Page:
That controlling PM2.5 has been made top priority on the municipal government of Beijing's 2012 list of public welfare projects is indeed beyond many people's expectations.
Yet in spite of the loud public outcry for addressing the deteriorating local air quality, which slid to unacceptable levels late last year, the city is embarrassingly unprepared for such a challenge. After all, the city is yet to declare substantial headway in dealing with the much larger PM10 particles in the atmosphere.
The difficulty in controlling PM2.5 is compounded by the fact that facilities for monitoring the minute particles are just beginning to appear in the city, and there are no agreed standards in existence.
Still, we appreciate the municipal authority's resolve to tackle this issue. This indeed is an overriding concern shared by everyone living and working in the capital.
However, no matter how anxious we are for significant progress in the fight against the invisible fine particles, it will inevitably turn out to be a protracted process. There is no magic formula that will work wonders overnight.
But by committing itself to this difficult mission, the local authorities have displayed the courage to face complaints about slow progress.
And the decision doesn't look impromptu. It is based on a plan that will last to 2020, and has the support of specific environmental improvement steps.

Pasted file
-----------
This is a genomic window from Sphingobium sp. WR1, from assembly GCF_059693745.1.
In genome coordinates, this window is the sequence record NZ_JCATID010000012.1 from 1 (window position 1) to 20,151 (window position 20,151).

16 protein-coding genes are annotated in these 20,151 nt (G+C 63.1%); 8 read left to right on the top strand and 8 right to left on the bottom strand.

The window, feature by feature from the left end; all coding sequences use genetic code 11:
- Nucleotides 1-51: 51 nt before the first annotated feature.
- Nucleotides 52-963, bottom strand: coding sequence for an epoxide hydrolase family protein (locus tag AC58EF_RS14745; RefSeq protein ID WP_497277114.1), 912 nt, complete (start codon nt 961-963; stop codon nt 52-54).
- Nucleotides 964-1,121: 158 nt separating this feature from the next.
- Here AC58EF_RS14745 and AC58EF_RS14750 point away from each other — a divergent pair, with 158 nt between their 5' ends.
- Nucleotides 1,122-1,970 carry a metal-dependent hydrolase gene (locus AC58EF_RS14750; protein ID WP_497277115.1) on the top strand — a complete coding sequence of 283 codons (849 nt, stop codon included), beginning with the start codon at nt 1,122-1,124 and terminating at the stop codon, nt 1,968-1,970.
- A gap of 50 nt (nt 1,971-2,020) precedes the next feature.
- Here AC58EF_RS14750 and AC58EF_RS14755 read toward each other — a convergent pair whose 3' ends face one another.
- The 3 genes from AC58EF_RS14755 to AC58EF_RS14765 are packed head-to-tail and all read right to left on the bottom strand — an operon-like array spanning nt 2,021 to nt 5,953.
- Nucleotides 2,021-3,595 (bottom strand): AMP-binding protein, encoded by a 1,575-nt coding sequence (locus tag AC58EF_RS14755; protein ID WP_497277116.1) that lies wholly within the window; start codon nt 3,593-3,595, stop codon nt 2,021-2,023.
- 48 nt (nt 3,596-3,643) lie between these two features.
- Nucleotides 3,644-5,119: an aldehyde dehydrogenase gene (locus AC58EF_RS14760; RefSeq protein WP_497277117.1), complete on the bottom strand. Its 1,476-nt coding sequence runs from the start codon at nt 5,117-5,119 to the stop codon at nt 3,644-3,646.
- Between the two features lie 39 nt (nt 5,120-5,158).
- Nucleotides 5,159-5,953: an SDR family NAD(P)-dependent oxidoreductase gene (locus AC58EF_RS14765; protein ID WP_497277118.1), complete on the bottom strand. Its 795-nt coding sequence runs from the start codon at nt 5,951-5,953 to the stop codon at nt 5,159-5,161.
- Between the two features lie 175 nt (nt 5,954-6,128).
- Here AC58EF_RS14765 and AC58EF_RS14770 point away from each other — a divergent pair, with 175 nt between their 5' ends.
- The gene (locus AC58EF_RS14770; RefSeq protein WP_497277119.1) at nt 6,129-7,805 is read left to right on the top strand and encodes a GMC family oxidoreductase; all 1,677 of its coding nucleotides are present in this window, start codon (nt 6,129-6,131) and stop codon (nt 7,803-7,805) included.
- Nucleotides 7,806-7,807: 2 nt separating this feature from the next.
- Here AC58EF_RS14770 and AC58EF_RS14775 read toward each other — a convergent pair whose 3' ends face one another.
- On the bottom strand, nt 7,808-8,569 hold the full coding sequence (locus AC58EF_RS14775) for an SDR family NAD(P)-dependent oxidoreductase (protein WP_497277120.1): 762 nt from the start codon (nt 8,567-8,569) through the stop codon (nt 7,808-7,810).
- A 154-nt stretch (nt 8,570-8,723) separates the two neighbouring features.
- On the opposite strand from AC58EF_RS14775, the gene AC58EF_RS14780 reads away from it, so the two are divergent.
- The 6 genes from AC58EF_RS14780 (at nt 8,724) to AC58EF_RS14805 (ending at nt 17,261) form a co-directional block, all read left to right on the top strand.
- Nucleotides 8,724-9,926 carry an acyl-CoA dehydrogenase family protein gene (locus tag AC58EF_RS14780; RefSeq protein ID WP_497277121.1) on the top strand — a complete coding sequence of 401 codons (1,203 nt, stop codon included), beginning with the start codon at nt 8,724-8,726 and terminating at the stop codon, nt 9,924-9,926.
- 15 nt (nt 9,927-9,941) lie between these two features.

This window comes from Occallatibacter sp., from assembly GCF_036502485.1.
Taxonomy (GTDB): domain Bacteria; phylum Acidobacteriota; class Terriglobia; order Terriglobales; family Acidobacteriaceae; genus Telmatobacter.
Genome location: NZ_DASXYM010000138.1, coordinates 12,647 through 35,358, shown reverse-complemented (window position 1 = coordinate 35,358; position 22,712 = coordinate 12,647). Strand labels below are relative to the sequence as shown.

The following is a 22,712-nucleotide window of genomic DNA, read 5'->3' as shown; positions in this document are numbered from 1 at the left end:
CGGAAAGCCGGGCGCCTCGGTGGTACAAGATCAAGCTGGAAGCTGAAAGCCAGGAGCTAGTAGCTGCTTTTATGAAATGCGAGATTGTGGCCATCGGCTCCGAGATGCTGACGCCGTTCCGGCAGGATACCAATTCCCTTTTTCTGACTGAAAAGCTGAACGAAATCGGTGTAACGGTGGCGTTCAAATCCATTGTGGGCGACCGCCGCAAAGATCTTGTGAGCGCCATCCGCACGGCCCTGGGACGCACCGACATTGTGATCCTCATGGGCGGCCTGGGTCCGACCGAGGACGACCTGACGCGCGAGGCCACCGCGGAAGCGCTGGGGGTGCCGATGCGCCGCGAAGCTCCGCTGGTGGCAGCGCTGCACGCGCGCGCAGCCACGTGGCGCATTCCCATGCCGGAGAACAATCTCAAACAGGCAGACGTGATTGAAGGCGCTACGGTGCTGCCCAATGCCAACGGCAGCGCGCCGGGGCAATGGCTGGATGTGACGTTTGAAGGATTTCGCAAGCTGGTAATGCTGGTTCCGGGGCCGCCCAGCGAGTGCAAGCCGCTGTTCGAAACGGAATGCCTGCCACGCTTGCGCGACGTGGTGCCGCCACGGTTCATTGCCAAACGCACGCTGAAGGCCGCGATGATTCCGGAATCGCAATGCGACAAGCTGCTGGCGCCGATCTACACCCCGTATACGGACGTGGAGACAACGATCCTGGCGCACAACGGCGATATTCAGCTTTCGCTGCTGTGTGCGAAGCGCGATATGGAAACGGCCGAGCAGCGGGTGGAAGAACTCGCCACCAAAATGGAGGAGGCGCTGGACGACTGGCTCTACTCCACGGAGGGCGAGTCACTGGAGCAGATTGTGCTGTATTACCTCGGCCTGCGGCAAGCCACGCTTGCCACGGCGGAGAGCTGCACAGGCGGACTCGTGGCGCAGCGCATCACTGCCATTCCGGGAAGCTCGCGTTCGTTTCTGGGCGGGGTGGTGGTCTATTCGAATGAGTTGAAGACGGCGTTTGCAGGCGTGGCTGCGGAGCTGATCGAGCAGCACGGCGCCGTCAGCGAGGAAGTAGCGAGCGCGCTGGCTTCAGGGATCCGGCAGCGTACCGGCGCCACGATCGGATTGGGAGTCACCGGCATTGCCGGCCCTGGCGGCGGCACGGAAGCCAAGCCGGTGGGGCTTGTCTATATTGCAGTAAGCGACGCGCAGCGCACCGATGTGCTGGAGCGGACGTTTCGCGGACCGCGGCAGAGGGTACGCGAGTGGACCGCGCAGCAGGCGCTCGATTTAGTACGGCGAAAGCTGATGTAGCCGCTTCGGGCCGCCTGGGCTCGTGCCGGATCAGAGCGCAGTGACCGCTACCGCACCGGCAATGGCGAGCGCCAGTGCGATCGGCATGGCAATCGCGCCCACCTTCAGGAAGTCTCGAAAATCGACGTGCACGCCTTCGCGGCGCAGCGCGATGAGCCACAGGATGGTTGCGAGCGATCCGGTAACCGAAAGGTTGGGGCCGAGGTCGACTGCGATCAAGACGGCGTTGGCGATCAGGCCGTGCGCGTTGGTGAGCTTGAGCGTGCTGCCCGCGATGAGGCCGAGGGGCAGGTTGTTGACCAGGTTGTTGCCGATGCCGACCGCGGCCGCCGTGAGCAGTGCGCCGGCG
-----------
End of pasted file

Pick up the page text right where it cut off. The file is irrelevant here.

The very first move, planting 133 square kilometers of forests in and around the city this year, does not seem impressive enough for dealing with PM2.5, which derives mainly from motor vehicle exhausts, fuel burning and building sites. But they may prove a useful defense against particulates blown into the city from neighboring areas.
Aside from this welcome greening project, however, all the other measures may meet resistance in implementation.
Disqualifying old vehicles, upgrading motor vehicle emission standards, remodeling boilers, and even imposing stricter dust-control standards at construction sites will raise a cost problem for the individuals and institutions involved.
Making better use of the public transport system is widely believed to be an effective way to reduce air pollution. But for public transport to appeal to more local residents, it has to be convenient enough. That, too, calls for substantial financial investment.
And since one-fourth of the PM2.5 particulates are of non-local origins, the city has to effectively engage surrounding areas in the process. It will not be fair for the city's neighbors to make sacrifices without due compensation. But to what extent, and in what manner, can the city contribute to the industrial restructuring its neighbors need?
This is a question the city cannot afford to ignore.